52 percent of InterVarsity participants are ethnic minorities or international students.

3,846 international students are regularly involved in both undergraduate and graduate fellowships, including 60 fellowships specifically for international students.

5,481 Asian American students grew as Christ-followers in Asian American Ministries and general chapters.

4,436 Black students renewed the campus and became leaders in our Black Campus Ministries and general chapters.

2,551 Latino students were discipled as world changers in Latino Fellowship (LaFe) and general chapters.

298 Native students learned how to follow Jesus without walking away from their culture in Native InterVarsity and general chapters.

3,846 International students from around the world learned about Jesus through International Student Ministry undergraduate and graduate chapters.

2,681 Students in fraternities and sororities connected with Christ in Greek chapters.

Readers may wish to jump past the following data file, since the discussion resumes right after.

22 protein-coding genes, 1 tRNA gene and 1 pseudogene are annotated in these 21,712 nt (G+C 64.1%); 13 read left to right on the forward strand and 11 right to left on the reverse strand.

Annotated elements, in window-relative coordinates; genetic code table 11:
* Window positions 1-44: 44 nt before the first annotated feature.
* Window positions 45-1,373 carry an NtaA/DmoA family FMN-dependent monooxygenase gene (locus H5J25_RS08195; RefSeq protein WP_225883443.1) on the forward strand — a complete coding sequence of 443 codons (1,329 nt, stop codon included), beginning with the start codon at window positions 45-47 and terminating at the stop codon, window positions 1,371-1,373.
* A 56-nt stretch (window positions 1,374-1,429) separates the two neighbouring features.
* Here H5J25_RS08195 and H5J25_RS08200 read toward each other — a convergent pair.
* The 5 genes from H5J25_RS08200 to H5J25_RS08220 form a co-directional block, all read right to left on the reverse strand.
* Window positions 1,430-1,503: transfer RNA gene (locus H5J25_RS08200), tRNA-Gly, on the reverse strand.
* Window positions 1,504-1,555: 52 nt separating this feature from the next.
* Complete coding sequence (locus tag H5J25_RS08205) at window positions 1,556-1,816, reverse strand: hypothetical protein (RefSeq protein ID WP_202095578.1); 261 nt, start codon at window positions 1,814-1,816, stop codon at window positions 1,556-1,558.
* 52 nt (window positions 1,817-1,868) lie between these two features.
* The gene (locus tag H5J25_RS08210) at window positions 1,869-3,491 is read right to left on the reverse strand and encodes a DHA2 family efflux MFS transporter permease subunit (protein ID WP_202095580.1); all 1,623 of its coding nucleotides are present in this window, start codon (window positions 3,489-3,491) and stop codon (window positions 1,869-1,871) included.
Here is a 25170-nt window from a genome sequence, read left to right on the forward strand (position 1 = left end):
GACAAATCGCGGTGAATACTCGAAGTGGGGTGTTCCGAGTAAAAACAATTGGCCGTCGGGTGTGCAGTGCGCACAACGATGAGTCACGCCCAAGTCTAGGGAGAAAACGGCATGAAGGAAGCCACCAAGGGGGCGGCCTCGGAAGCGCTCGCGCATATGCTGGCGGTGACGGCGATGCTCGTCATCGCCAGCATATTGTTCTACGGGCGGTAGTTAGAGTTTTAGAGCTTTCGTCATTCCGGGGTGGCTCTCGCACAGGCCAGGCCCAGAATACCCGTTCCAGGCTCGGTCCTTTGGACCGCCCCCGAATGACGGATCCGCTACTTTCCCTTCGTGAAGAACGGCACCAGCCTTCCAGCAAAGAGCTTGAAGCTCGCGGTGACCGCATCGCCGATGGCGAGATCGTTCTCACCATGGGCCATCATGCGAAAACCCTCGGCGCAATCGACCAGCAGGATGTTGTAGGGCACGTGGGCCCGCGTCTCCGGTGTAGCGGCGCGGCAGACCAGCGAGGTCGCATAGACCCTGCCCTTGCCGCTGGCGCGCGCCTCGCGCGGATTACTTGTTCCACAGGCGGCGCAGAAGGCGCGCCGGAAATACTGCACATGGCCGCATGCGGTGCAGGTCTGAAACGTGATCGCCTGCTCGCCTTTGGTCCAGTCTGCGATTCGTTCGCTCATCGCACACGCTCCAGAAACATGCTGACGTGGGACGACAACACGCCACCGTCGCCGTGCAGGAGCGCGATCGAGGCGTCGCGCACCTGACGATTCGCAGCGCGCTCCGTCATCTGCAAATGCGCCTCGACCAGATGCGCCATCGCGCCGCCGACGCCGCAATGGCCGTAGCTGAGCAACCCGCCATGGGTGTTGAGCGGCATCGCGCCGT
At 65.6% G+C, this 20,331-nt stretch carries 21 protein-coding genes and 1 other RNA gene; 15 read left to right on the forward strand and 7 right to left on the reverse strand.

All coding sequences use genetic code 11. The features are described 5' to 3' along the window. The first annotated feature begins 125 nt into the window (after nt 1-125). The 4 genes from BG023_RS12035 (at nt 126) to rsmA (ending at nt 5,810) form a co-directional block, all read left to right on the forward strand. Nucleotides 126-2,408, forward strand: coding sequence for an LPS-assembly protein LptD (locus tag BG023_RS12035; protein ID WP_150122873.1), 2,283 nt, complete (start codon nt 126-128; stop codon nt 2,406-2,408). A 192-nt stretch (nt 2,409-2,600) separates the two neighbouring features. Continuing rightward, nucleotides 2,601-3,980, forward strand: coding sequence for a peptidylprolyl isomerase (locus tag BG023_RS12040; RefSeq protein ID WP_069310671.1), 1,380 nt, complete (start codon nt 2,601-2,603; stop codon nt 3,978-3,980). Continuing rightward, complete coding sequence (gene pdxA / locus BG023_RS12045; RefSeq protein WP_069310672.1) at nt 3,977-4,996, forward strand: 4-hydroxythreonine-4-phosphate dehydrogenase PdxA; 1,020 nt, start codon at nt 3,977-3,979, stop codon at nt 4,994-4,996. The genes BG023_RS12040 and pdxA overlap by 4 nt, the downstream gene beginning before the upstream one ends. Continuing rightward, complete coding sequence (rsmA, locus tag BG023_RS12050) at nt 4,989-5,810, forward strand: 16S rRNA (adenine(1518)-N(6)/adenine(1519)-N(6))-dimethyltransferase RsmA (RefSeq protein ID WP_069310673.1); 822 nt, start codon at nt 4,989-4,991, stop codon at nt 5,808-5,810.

2,047 Athletes were transformed as teammates and competitors in Athletes InterVarsity chapters.

1,369 Artists pursued serious art and faith in Arts Ministry chapters.

1,720 Nursing students integrated faith and medical care in Nurses Christian Fellowship.

487 Students and faculty in medical, dental, and pharmaceutical schools were involved in Healthcare Ministry.

1,500 Subscribers to The Well, a weekly email designed to equip women to flourish in higher education and the professions.

4,360 Aspiring scholars and young professors engaged the topics of faith and academia as members of the Emerging Scholars Network.

377 Black graduate students and professors sought renewal in their academic pursuit and work lives through Black Scholars and Professionals.

535 MBA Students learned how to use their influence as kingdom-minded leaders in MBA Ministry.

309 Law students and professionals prepared spiritually and intellectually for the demands of the legal profession in Law School Ministry.

2,115 participated in InterVarsity-led, off-campus programs (international and domestic).

4,665 participants were trained in cross-cultural ministry.


Needs